Release the energies!

And, perhaps my last post of connecting the idea of philanthropy to our students (inspired again by Jacqueline’s Novogratz’s book The Blue Sweater). John Gardner, while giving advice to Novogratz, continued:

“Finally,” he continued, “philanthropists should find innovations that release the energies of people. Individuals don’t want to be taken care of — they need to be given a chance to fulfill their own potential. Too many projects create dependence that helps no one in the long run.”

Doesn’t that sound exactly like school?! Our students don’t want to be taken care of (worksheets, highly structured lesson plans and graded activities), they want to and need to be given a chance to engage, discover their potential and fulfill it.

Let’s not be afraid to release the energies!

Our Students, Our Philanthropists

Recently I read a post by  George Gouros who wrote,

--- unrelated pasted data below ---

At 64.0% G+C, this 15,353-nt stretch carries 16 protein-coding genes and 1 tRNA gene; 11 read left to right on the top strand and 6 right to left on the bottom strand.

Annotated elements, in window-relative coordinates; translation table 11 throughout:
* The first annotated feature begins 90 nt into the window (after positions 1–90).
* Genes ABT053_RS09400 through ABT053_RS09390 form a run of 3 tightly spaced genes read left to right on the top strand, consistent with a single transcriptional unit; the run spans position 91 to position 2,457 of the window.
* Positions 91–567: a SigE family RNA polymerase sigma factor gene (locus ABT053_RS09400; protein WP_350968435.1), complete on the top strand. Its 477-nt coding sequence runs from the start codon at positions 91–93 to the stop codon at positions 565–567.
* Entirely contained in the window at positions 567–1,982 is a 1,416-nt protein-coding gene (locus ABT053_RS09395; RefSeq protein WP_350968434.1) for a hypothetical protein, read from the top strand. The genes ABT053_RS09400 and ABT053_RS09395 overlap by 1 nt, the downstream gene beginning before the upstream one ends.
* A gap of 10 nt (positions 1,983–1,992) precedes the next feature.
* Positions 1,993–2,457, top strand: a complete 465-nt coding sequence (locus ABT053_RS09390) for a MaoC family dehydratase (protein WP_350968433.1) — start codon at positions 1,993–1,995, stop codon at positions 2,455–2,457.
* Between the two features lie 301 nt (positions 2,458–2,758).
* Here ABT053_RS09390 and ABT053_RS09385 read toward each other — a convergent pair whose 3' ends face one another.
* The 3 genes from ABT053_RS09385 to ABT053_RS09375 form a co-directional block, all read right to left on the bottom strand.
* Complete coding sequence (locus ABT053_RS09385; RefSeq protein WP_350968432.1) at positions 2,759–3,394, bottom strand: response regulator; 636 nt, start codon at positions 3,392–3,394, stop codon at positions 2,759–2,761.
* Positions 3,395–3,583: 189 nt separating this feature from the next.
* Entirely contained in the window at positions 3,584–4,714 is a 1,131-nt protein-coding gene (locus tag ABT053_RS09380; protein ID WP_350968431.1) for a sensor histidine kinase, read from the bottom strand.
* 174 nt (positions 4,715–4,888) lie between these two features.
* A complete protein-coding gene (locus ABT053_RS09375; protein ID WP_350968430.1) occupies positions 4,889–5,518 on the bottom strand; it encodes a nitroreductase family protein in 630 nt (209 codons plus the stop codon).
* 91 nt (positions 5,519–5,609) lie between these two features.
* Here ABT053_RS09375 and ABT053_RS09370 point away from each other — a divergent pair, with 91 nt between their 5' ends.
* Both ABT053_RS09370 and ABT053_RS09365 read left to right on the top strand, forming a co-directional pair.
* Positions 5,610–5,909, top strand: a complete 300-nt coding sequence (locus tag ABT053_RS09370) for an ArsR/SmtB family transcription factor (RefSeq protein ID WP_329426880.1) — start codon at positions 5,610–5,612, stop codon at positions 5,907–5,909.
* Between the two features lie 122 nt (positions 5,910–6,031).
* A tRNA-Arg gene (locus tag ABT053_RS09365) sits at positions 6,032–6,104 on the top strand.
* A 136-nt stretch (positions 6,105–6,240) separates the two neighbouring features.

“I haven’t had the time to read anything, and usually through reading, I am inspired to write.”

This resonated with me.  I, too, find that I often start discussions with, “This reminds me of the book I’m reading…” or “I read something interesting…” It seems that I find connections to education in almost everything I read. Through reading I am inspired to talk deeply with others.

Lately, I have been reading the fascinating book by Jacqueline Novogratz, The Blue Sweater. Novogratz was asked by the Rockefeller Foundation to evolve philanthropy. To use their money to make a difference. As I read, I realized that our students are the philanthropists of our world. Their potential is their wealth, and they are overflowing with potential. Read the following excerpt from The Blue Sweater. As you read, insert ‘students‘ for ‘philanthropists‘.

“What kind of programme can you create that would provide not only skills but also a spectrum of experiences that will enable philanthropists to understand issues and see themselves as part of the solution.

We would train a core of philanthropists and provide them with the skills, knowledge and networks needed to tackle tough problems. We knew our effort would be global, we would dive into many different issues and explore what had worked historically as well as what might be needed for the future.”

We need to create an educational environment for our class of philanthropists in which they see themselves as part of the solution. 

By Jacqueline Novogratz
By Jacqueline Novogratz